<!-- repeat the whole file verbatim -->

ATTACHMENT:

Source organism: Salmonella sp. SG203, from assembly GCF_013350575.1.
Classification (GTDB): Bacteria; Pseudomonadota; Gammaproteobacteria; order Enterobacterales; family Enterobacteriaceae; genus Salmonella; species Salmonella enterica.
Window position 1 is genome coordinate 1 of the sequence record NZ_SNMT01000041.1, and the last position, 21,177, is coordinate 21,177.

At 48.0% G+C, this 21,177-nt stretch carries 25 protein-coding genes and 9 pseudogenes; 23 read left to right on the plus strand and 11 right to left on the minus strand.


Source organism: Salmonella sp. SG203, from assembly GCF_013350575.1.
Classification (GTDB): Bacteria; Pseudomonadota; Gammaproteobacteria; order Enterobacterales; family Enterobacteriaceae; genus Salmonella; species Salmonella enterica.
Window position 1 is genome coordinate 1 of the sequence record NZ_SNMT01000041.1, and the last position, 21,177, is coordinate 21,177.

At 48.0% G+C, this 21,177-nt stretch carries 25 protein-coding genes and 9 pseudogenes; 23 read left to right on the plus strand and 11 right to left on the minus strand.